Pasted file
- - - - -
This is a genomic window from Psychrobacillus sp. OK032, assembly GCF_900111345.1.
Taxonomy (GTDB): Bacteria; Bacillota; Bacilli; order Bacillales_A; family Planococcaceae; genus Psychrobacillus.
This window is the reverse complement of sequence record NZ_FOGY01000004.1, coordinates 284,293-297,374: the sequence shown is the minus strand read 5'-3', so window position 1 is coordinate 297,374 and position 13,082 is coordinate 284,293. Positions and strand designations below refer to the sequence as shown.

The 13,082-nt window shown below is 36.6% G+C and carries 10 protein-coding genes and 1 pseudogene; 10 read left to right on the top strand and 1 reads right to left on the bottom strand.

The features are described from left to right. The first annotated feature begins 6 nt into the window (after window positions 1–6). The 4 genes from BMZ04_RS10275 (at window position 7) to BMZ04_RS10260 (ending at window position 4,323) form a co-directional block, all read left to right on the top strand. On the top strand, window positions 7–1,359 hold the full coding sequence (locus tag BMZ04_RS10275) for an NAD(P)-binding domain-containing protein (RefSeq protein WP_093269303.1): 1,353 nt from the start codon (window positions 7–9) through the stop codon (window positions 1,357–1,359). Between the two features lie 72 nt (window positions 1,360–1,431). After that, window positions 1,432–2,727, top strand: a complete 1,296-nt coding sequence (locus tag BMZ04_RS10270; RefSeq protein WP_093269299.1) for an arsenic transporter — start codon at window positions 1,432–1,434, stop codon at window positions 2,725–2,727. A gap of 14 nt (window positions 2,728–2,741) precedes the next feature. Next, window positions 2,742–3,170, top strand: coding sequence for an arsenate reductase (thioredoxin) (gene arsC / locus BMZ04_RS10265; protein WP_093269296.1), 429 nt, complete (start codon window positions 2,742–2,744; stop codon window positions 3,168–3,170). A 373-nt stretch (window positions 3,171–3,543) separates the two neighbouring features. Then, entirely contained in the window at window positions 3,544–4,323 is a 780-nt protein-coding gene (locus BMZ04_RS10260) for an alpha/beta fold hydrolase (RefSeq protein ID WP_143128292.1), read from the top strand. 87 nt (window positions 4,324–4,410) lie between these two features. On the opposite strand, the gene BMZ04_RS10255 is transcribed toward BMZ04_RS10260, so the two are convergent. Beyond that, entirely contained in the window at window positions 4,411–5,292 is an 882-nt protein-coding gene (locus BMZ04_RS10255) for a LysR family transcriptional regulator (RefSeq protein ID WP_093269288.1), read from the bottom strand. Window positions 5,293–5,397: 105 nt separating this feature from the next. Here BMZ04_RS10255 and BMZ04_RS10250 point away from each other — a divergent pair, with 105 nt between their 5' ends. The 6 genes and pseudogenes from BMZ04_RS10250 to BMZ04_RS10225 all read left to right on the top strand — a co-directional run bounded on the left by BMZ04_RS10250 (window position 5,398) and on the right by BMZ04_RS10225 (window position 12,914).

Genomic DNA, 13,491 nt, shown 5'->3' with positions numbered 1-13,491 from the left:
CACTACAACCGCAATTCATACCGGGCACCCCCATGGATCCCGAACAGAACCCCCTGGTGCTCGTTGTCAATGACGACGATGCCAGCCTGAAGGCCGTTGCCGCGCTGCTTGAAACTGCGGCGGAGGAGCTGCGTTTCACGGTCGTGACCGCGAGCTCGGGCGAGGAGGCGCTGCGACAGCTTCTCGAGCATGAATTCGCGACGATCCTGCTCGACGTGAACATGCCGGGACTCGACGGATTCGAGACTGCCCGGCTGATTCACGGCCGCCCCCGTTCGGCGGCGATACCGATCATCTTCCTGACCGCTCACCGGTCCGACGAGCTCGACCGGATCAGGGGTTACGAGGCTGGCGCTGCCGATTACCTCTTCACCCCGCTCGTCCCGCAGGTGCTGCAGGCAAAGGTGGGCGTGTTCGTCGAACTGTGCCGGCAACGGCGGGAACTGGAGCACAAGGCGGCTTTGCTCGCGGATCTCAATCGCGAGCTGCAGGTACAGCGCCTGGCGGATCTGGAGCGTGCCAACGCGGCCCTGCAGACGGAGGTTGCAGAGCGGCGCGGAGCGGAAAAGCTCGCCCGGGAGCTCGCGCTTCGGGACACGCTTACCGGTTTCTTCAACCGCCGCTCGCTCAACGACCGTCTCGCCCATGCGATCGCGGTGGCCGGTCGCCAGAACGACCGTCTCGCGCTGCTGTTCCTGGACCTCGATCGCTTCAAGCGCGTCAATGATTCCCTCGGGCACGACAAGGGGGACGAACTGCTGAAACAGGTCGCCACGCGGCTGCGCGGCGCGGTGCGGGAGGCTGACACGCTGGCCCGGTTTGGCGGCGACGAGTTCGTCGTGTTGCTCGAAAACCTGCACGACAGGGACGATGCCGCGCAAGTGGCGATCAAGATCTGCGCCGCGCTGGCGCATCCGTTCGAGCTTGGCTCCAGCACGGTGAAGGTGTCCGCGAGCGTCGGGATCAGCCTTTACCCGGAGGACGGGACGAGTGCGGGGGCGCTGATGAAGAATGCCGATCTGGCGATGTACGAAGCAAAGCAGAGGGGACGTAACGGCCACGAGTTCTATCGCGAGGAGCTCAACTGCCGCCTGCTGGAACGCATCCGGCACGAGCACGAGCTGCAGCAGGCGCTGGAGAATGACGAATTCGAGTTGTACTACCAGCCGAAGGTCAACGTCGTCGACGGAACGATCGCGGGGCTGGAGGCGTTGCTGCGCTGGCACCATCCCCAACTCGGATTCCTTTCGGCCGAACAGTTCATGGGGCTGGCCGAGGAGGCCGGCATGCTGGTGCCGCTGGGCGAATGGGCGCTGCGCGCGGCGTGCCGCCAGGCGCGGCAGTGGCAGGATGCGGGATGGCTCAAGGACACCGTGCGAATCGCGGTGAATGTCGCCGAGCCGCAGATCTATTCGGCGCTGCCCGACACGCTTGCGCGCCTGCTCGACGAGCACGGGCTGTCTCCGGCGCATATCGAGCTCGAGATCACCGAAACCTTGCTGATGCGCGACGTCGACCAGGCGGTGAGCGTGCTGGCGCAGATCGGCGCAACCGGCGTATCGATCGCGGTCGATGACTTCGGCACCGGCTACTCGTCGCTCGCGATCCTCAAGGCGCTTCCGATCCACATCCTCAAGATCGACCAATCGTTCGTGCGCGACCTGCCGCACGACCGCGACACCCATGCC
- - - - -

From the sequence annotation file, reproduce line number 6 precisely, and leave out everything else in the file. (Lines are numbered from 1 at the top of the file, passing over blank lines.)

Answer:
Genomic DNA, 13,491 nt, shown 5'->3' with positions numbered 1-13,491 from the left: